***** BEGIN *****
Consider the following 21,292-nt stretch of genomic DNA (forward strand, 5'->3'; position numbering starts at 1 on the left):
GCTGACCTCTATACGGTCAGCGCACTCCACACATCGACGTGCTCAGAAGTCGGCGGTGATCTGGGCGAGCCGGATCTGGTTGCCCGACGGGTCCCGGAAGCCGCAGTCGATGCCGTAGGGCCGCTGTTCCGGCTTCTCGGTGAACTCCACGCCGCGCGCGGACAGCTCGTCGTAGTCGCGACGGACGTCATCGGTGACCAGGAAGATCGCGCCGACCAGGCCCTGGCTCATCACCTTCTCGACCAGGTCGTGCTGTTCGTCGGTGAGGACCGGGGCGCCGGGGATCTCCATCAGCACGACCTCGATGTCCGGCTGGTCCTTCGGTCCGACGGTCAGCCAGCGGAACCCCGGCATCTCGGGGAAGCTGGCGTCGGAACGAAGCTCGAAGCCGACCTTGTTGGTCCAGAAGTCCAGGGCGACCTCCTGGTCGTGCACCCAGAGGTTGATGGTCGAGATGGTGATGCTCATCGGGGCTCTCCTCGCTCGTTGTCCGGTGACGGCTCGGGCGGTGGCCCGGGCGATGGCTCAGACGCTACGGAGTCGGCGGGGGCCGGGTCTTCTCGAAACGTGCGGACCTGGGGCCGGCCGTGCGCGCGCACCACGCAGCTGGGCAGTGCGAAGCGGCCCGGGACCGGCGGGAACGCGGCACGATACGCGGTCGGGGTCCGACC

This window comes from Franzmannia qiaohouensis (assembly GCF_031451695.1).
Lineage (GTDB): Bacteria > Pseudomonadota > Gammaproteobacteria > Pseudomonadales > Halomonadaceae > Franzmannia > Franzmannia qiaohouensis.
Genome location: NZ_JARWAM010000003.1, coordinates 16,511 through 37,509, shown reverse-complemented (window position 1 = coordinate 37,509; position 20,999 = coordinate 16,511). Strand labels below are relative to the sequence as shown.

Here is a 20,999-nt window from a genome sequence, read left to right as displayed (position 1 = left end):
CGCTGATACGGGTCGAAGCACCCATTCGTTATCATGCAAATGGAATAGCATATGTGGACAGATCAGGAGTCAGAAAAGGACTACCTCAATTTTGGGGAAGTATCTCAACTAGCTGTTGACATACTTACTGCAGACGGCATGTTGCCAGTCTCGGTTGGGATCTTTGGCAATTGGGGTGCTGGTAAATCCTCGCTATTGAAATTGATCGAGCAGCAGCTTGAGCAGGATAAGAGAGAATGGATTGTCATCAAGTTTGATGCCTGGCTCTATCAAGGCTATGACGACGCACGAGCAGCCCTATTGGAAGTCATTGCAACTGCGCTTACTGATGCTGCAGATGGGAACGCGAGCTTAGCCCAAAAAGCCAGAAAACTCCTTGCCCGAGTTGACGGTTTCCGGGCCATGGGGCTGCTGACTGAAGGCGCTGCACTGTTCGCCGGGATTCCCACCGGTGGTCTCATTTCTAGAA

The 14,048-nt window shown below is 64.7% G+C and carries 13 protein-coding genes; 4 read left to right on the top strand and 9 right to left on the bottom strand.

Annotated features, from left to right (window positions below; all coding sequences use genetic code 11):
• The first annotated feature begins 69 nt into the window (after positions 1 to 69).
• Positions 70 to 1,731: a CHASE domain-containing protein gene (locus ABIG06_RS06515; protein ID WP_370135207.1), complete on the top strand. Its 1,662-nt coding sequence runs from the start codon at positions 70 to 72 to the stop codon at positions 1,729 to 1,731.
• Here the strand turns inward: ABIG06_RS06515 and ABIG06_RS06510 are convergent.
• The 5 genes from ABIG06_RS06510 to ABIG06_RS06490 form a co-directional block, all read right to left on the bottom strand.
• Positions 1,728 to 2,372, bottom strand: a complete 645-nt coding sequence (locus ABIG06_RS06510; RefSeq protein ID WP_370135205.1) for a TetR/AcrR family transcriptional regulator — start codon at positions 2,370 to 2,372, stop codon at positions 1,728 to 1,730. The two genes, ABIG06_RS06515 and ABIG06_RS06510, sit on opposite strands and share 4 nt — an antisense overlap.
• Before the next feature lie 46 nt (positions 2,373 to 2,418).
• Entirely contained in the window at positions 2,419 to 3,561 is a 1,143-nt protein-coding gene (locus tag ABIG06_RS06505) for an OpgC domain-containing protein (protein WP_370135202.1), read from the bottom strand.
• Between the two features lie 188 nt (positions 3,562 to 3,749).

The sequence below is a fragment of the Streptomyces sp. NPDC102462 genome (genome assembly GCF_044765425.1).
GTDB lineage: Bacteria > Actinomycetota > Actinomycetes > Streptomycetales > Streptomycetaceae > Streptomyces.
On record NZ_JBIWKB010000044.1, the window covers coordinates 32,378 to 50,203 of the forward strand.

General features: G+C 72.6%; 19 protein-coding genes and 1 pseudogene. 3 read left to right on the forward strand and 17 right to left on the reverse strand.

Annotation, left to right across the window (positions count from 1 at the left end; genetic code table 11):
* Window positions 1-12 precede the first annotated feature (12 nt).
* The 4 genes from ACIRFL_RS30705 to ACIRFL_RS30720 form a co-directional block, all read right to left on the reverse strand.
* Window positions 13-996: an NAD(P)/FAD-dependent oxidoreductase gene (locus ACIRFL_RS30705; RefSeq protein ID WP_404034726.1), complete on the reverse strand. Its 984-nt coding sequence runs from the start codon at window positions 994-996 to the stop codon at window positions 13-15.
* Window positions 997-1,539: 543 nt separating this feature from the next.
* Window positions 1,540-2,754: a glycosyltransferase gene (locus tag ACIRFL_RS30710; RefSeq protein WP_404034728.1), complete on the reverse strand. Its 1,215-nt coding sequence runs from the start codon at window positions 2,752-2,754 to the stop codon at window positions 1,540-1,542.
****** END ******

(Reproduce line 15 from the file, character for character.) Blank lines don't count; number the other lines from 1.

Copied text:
• Before the next feature lie 46 nt (positions 2,373 to 2,418).